Pride without Pause: Why Australia Celebrates Pride Year-Round

Hi gays, happy Pride month! You might be wondering; didn’t we just do this? You’re probably thinking about Sydney Mardi Gras, Australia’s biggest LGBTQ+ Pride event, which just took place in March. A few months before that was Brisbane’s annual Pride festival. So why doesn’t Australia just celebrate in June like the rest of the world? The most likely theory is that celebrating Pride, an event that is synonymous with bright colours, raunchy outfits and entertainment, would look pretty damn miserable if we celebrated it in the middle of winter.  

But why was June chosen as the month to celebrate the queer community to begin with? June first became the world’s designated Pride month in 1970 to commemorate and remember the Stonewall Riots, which had taken place the year prior. You’ve likely heard of Stonewall before, but if you haven’t, here’s a quick history lesson. On June 28th, 1969, Stonewall Inn, a gay bar in Greenwich Village, New York City, was violently raided by police around 1am. The unexpected arrival of police incited the patrons of Stonewall to fight back against police. The three hour long skirmish left the inside of the bar completely wrecked, but also inspired others to fight back against homophobia. The event is now known as one of the most prolific events in LGTBQ+ history, sparking the gay rights movement around the world. 

While Australia still recognises June as the official LGBTQ+ Pride month, each state continues the celebrations with their own dedicated events. Aussie Pride festivals revolve around the summer months, starting with Brisbane’s events in September to Sydney Mardi Gras in March.  

So, let’s take a look around Australia’s Pride-ful history: 

Brisbane Pride Festival began in September 1990, with a rally and gay Pride march through Brisbane city to Musgrave Park. At the original Pride march, activists like Toye de Wilde, Jeff Chesterton, and Fiona Power spoke up at the event in support of queer politics at a crucial time in Queensland’s history. The rally took place after the political fall of QLD premier Joh Bjelke-Peterson, who was infamous for his anti-LGBTQ+ ideas. The rally was followed by Queensland’s Dykes on Bikes, a group of lesbian activists and motorcyclists, who led the march to Musgrave Park for Queensland’s first Pride Fair. Brisbane still celebrates Pride every September with various queer-themed events, and by lighting up the Story Bridge and City Hall building in rainbow colours. 

Sydney Mardi Gras was first held in June 1978 as a nighttime celebration, followed by a morning protest and march. More than 500 people gathered on Oxford Street to call for an end to discrimination, police harassment and the repeal of anti-homosexual laws. Numbers rose to 2000, and though the organisers had permission to march, this was later revoked, and police officers broke up the parade, making 53 arrests. Sydney Mardi Gras is still celebrated annually, though it was changed to be celebrated in March in the 80’s and remains the largest Pride event in Oceania.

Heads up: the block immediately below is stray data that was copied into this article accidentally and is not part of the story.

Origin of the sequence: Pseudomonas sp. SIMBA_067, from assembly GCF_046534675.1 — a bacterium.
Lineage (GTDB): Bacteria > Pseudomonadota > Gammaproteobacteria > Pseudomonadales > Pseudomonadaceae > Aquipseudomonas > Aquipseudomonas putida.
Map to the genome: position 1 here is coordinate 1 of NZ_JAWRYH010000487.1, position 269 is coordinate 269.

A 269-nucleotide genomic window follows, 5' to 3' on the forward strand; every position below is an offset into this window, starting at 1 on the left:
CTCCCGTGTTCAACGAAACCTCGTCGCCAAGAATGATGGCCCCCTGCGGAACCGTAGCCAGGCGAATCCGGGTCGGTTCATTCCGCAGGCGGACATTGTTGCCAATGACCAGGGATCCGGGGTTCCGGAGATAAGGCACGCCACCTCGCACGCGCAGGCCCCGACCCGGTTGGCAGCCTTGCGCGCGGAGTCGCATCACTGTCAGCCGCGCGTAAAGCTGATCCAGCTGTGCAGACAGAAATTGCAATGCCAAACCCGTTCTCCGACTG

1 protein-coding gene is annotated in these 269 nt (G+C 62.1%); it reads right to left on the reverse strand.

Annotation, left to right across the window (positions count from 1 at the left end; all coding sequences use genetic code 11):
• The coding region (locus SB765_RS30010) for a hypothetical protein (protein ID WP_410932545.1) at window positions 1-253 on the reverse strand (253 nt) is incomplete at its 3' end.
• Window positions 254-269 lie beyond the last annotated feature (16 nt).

Victoria has been celebrating their Victoria’s Pride (previously known as Melbourne Pride) and Midsumma festival annually every summer since 1988. Victoria’s Pride was an event that was established in the summer of 2021 to mark the 40 year anniversary of sex between men being decriminalised in Victoria. 

South Australia celebrates their South Australia Pride Gala in June, as well as a Pride March in November, which was first held over 50 years ago in 1973 when homosexuality was still criminalised in the state. 

SpringOUT is Canberra’s annual queer festival, also celebrated in November, which began in 1999 with just two volunteers and crowd of 300 people, who marched to Glebe Park to advocate for gay rights. 

Western Australia has been celebrating Pride throughout November with fairs, parades, and other queer-focused events since Western Australians protested discriminatory laws in 1989.

Tasmania’s TasPride has been celebrated every February since 1992. They also host their TasPride Queens Ball in June, a queer art exhibition in September and a TasPride Christmas Picnic in December. 

Northern Territory’s Top End Pride Festival and Katherine Pride Festival are both celebrated in June, which have been running since 1985. 

So, while the country will be celebrating LGBTQ+ Pride throughout June with the rest of the world, we can take pride in knowing that the celebrations will be continuing long past June 30th. 

Jacinta Rossetto
Jacinta Rossetto

Jacinta Rossetto is a writer, artist and editor studying Creative Writing at QUT. Her passion project is a little something called Dawn Street Zine, a zine that she writes, designs, produces and scouts content for. Her favourite genres to write in are gothic fiction, literary fiction and romance fiction.

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